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Dogs and cats up to their necks in water while walking on treadmills? This isn’t a performance act. It’s rehabilitation. Some veterinary practices, especially those that specialize in rehabilitation, are using underwater treadmills to help keep pets healthy. One such pet is Puddin, a lovable, overweight Labrador Retriever that was diagnosed with hip dysplasia. When Puddin was first brought into the clinic, she weighed 70 pounds, was unable to stand without assistance, and had begun to refuse to walk even just 20 feet. Her owners were concerned about her quality of life. But before her surgeon would perform the procedure necessary to reduce her pain, she needed to lose 10 pounds. So Puddin began a rehabilitation program during which she came in two days a week for therapeutic exercise, including aquatic therapy on an underwater treadmill.
Aquatic therapy uses the therapeutic properties of water to provide appropriate exercises for strength, range of motion, and endurance while reducing the risk of injury. It is beneficial for soft-tissue injuries, osteoarthritis, postoperative fracture care, muscle weakness, neurologic impairment, geriatric care, postoperative amputee care and weight loss.
The thermal effects of water help relax dogs and even cats. Warm water also reduces pets’ pain, increases blood flow and makes connective tissue more flexible. This allows for deeper stretches and exercises with wider range of motion. The soothing effects of warmth also may increase pets’ willingness to exert effort and, thus, speed their recoveries.
Many people opt for water aerobics and water therapy because these activities provide a low-impact way to exercise. Pets enjoy the same benefits from exercising on underwater treadmills, also known as hydro-treadmills. Pet rehabilitation therapists use the buoyant property of water to increase or decrease the amount of weight bearing on cats’ and dogs’ joints and bones. The therapist raises or lowers the treadmill’s water level depending on how little or how much weight bearing is needed to strengthen the pet or return it to as normal a gait pattern as possible. Reducing the weight bearing for portly pets is an especially beneficial way to help them increase their strength and endurance — and lose weight — without stressing their joints.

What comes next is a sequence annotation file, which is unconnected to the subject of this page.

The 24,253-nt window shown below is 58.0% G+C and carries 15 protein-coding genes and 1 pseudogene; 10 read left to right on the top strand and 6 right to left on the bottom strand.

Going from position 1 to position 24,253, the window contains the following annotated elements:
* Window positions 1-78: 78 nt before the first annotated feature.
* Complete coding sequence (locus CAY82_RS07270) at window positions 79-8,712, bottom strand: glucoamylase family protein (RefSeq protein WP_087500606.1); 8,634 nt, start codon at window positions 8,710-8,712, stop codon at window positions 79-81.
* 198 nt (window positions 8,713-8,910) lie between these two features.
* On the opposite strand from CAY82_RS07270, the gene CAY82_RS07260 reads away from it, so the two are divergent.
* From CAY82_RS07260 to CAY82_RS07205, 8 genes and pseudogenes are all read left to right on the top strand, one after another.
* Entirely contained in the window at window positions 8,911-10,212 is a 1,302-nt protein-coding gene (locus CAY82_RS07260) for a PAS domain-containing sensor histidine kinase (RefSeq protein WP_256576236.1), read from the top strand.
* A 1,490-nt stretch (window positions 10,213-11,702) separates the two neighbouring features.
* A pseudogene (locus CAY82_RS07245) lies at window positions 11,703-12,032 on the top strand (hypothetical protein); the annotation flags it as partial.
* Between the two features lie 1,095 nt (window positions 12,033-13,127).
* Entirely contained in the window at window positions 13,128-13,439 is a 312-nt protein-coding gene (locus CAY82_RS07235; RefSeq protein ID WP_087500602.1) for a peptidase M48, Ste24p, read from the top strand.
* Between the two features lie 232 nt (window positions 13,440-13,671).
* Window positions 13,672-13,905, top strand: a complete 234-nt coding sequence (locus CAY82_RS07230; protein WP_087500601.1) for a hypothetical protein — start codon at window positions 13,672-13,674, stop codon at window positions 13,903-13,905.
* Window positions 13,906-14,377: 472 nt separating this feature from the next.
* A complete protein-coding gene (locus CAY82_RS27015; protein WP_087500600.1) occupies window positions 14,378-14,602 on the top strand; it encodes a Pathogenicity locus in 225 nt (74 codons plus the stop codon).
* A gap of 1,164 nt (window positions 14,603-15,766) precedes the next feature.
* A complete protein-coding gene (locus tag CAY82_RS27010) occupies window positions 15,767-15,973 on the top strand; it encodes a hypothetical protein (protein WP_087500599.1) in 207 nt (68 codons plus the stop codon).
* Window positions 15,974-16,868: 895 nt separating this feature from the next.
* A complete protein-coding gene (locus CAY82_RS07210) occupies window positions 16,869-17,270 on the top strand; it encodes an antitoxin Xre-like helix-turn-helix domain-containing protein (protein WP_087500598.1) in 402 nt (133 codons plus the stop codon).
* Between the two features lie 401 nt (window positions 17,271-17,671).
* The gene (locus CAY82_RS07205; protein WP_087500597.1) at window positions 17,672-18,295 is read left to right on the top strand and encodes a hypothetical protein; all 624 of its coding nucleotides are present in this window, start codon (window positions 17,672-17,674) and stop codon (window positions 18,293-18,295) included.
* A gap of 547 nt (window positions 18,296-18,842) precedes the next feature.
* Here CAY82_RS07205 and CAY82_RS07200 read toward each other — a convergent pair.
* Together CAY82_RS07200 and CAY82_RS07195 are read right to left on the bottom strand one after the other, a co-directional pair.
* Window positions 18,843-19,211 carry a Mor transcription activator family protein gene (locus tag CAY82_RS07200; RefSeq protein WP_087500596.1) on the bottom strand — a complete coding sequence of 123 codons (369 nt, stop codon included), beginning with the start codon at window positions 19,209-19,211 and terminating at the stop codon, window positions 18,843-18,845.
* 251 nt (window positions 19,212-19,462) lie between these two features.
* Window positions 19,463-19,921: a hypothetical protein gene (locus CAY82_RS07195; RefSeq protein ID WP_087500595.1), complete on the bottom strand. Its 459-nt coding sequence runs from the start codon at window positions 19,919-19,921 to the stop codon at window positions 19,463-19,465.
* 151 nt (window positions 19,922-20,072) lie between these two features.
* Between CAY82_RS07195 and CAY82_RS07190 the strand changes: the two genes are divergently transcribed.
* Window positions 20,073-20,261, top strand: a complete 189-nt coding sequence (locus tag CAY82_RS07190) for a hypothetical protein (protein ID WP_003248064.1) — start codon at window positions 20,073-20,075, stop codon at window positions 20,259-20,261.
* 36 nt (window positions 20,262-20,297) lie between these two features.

Another unique effect of the underwater treadmill includes the ability to vary the speed of exercise. The therapist chooses the starting speed based on how long the pets’ legs are and how much exertion is appropriate. A smaller pet would need a slower pace, as would a pet with serious limitations. Faster speeds are appropriate for pets with longer legs and those that are advanced in their rehabilitation or conditioning, such as athletic dogs. While size determines starting speed, the rate of exercise is dictated by the animal’s physical condition and needs.
Some pets may be afraid of the water initially, but most are willing to exercise on an underwater treadmill if they are slowly introduced to the equipment and the water. In general, therapists place dogs on the treadmill before beginning to fill the tank.
Cats require special techniques. First, the environment must be quiet and relaxed. Before placing the cat on the treadmill, the therapist may activate the belt and raise the water level to the desired height. The water temperature is usually set between 88° and 92° Fahrenheit. The therapist will often enter the tank first and remain with the cat during the entire exercise to guide and support it.
Rehabilitation is a relatively new segment of veterinary medicine. While more and more practices are offering rehabilitation services, your veterinarian might not yet use an underwater treadmill. If this is the case and your veterinarian thinks your cat or dog would benefit from therapy, your veterinarian will refer you to an appropriate facility.
Underwater treadmill therapy is a smart complement to medical treatment. It may not be recommended for patients with cardiac or respiratory disease because the increased water resistance can be stressful. It also may not be an option for pets with skin sutures from recent surgery. As with any new treatment, patients should be thoroughly evaluated by their veterinarian before beginning therapy, and their health and condition should be monitored regularly.
For the right pets, like Puddin, underwater treadmills are just what the doctor ordered. Her first day on the treadmill, Puddin could walk only for three minutes in hip-level water at 0.4 mph before becoming exhausted. After 20 weeks, her stride length increased by 16 cm, her muscle mass in both rear legs increased by 7 cm, and she was able to rise without assistance, climb stairs, and take walks with her owner again. She was trotting in the treadmill at 2.3 mph for 45 minutes without any signs of fatigue. Puddin also lost 15 pounds, and, since she was no longer showing signs of pain, her owners elected not to pursue surgery at that time.
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